Let’s end all this hypocrisy around influencer marketing

It's time to talk candidly about authenticity, trust and creating value

Authenticity is the most overused word on the street right now.

Why is it that we feel the need to tell consumers that everything is authentic? Shouldn’t it just be authentic? And who chooses what is considered to be authentic?

There are many voices out there that have branded the entire influencer marketing industry as devoid of authenticity. The reason? Money. If an influencer is paid to work with a brand, their content can be deemed inauthentic. This is something that only seems to affect influencers, though. We’ve been in countless meetings across different categories where editorial content has been layered in with a media buy package. If these media outlets can remain unbiased, when advertisers are essentially paying the editor’s salary, why can’t influencers do the same?

If a celebrity spokesperson puts their face to a brand, should they be paid? Or is it only authentic if they do it for the love, and maybe a pair or two of shoes? Does Jennifer Aniston do Aveeno ads for an unlimited product supply?

Seems ridiculous, right?

Not according to a handful of brands and agencies who have either taken a firm stance on not paying influencers, or believe that it is acceptable to compensate said influencer with a couple of pairs of socks (true story).

Where celebrity spokespeople provide the aspirational brand validation, social influencers provide the attainable reference because they truly are the real-life appraisers for the products and services that their audience seeks.

These influencers are real people, and for many of them, this is their full-time job. They share intimate details of their lives with their audience and have been able to build an abundance of something that is a highly valued commodity in the media industry – trust. They also know that this level of trust is their currency, without which they cannot continue.

The real question to ask though, is why this career is frowned upon? This is particularly true in the media industry. Let’s take a step back and look at what they have been able to create for themselves: a career, a trusted audience, a creative outlet and a platform to share their passions. Shouldn’t we be celebrating them for the brilliant entrepreneurs that they are instead of discrediting them?

This doesn’t have to be a case of us vs. them between influencers and the media industry, though. They should be used to elevate one another. Countless YouTube stars generate more views than your average television program, and Instagrammers gain more followers than many magazines. Let’s look for the opportunity here and turn this into a space for collaboration over competition. We’re better together, after all.

Research conducted by Izea found that in 2015, 52% of marketers had a standalone budget for sponsored social, 10% of those having an annual budget of over $700k, up from 4% in 2014. There is no arguing that we are only just scratching the surface here, with spends in the digital space expected to take over spends across each of the traditional media markets (television, radio, print, out-of-home and cinema) by 2019 (PwC Entertainment and Media outlook, 2015). Basically, influencer marketing is not going anywhere anytime soon.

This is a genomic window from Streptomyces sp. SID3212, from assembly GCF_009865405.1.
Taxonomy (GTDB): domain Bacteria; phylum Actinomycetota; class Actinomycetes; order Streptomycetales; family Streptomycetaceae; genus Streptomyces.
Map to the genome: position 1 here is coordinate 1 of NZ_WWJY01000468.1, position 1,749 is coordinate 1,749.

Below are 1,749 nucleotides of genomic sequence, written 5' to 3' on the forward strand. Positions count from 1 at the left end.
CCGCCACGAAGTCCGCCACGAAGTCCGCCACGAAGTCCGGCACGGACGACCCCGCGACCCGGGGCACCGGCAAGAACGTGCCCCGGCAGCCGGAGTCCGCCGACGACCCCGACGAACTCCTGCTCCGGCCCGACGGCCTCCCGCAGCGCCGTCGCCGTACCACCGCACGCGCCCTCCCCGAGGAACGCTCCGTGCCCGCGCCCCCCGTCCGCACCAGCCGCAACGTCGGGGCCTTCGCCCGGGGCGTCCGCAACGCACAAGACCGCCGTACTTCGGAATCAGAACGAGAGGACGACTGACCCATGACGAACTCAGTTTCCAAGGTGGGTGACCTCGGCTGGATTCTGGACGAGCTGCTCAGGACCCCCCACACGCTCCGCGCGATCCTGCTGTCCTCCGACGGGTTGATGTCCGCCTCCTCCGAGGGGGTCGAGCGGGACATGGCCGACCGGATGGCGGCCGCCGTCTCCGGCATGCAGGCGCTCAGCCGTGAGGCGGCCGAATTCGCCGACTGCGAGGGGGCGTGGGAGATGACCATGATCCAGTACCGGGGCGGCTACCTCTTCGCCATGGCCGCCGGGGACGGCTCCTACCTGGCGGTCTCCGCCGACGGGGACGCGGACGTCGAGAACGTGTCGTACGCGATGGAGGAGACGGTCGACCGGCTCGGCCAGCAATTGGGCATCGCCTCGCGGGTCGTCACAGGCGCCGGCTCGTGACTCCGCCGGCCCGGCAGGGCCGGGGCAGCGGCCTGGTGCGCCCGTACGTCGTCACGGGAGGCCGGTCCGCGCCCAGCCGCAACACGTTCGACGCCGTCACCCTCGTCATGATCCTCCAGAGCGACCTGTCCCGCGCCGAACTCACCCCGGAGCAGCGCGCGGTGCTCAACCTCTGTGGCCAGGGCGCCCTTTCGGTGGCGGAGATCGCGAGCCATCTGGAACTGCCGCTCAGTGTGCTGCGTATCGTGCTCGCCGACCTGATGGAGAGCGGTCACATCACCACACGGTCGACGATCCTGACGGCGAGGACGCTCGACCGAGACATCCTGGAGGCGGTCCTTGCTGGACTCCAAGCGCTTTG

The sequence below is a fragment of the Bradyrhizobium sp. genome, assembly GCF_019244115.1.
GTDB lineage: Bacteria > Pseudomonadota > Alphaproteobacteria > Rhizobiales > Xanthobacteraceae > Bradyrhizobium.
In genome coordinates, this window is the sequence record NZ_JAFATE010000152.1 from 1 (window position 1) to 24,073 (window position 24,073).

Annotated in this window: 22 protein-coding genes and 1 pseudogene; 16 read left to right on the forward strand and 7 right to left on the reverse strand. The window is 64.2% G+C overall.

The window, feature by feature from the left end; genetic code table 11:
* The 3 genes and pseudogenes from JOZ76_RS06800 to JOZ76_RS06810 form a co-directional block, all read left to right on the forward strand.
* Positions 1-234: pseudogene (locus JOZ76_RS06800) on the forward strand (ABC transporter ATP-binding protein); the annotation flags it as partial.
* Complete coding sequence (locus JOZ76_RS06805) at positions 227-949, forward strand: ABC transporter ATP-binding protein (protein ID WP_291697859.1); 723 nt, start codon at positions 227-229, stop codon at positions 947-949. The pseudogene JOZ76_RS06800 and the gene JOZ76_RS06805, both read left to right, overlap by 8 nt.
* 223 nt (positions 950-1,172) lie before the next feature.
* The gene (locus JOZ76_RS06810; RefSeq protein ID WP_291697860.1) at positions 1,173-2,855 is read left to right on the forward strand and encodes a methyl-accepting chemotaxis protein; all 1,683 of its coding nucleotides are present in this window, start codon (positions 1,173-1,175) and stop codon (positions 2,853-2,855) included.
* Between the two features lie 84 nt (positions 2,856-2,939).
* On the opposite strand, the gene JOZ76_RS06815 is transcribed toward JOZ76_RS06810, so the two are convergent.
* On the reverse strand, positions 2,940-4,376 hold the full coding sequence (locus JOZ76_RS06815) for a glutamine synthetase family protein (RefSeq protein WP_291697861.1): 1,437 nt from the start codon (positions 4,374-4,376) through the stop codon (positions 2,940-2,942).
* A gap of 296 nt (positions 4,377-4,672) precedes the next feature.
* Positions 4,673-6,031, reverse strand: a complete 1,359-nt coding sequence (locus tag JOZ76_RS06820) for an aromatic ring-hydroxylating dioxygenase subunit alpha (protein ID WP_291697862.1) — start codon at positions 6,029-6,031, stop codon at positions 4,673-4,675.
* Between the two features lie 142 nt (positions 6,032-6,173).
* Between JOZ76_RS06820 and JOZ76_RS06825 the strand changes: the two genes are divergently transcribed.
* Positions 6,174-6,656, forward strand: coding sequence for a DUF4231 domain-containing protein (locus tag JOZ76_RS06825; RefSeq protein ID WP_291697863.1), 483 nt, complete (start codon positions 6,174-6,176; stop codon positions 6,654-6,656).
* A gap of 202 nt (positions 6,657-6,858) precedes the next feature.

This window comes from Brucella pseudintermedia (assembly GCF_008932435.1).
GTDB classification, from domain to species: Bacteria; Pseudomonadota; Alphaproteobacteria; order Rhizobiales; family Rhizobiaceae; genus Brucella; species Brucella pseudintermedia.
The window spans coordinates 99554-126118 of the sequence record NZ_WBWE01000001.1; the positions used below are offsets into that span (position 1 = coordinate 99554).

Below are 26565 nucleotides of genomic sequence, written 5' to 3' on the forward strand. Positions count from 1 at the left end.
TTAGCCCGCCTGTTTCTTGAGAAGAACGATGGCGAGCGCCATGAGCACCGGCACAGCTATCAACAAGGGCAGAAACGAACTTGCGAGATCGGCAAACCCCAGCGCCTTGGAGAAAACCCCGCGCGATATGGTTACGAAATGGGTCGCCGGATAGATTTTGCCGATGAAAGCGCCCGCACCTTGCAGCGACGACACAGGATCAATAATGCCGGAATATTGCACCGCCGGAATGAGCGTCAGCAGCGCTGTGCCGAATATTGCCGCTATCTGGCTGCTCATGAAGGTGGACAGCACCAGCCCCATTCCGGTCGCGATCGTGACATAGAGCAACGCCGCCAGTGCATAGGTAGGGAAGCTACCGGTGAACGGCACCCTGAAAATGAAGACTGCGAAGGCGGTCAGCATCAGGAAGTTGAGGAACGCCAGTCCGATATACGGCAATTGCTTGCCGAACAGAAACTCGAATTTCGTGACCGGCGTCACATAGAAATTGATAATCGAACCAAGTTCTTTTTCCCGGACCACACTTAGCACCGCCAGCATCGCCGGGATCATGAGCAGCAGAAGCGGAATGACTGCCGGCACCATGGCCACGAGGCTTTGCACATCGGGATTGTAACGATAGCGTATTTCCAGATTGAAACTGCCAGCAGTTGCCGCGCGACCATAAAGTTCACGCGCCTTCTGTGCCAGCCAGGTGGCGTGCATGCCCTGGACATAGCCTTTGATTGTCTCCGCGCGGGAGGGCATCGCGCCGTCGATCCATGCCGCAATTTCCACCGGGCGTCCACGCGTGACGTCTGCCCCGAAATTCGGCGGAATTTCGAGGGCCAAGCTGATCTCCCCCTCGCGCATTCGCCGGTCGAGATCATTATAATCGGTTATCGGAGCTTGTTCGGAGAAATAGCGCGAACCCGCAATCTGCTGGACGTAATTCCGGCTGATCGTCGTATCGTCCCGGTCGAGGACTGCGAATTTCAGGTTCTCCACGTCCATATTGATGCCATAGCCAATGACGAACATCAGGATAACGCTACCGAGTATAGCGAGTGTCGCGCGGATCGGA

So how does influencer marketing actually work? And what are the key ingredients for a successful campaign?


It is so simple, yet often forgotten by brands and agencies alike. When the influencer is not in line with the brand, campaigns fail. The beauty of these influencers is that they share an abundance of information about their lives, their friends, their partners, their cats right there on the World Wide Web for us to see. So just as you would (hopefully) research a publication/journalist before pitching to them, research your influencers. Do some influencers buy followers? Absolutely. How can you tell? It’s right there in plain sight, when their followers don’t align with the level of engagement, something is clearly off. Do you have to work with them? No. As marketers, if we do our jobs right, the demand for these ‘influencers’ will become obsolete in no time.


Be clear and concise with what you want to achieve and make sure both parties are on the same page from the onset. Share the brand values with the influencer. If you want them to endorse and understand your product, take the time to educate them.

Give them the freedom to be creative

We understand that you have key messages that you want to communicate, and brand guidelines that you need to follow, but you’ve chosen this influencer for a reason. Their style/voice/tone appealed to you, so allow them the freedom to be their wonderful creative selves, and trust that they will deliver. Successful endorsements happen when the influencer is creating content that speaks best to their audience.

Maintain the relationship

An ongoing relationship is going to ensure you see an even better return on investment. Research shows that 89% of influencers verbally tell a friend about brands that sponsor them, 85% are more likely to purchase these brands and 83% will share addition posts about their sponsors outside of their contractual agreement (Izea, 2015).


The direction of comments and engagement provided by the followership is raw market research. If you are in a position to work with influencers across multiple posts, analyze why the top rated content did so well. Even simple learnings such as time of day, tone, positioning, or cultural affiliations can help further shape your overall marketing campaign and zero in on consumers’ needs.

Jess Hunichen and Emily Ward are the founders of Shine Influencers, a Toronto-based talent management agency for digital influencers that works with brands and agencies to engage influencers.


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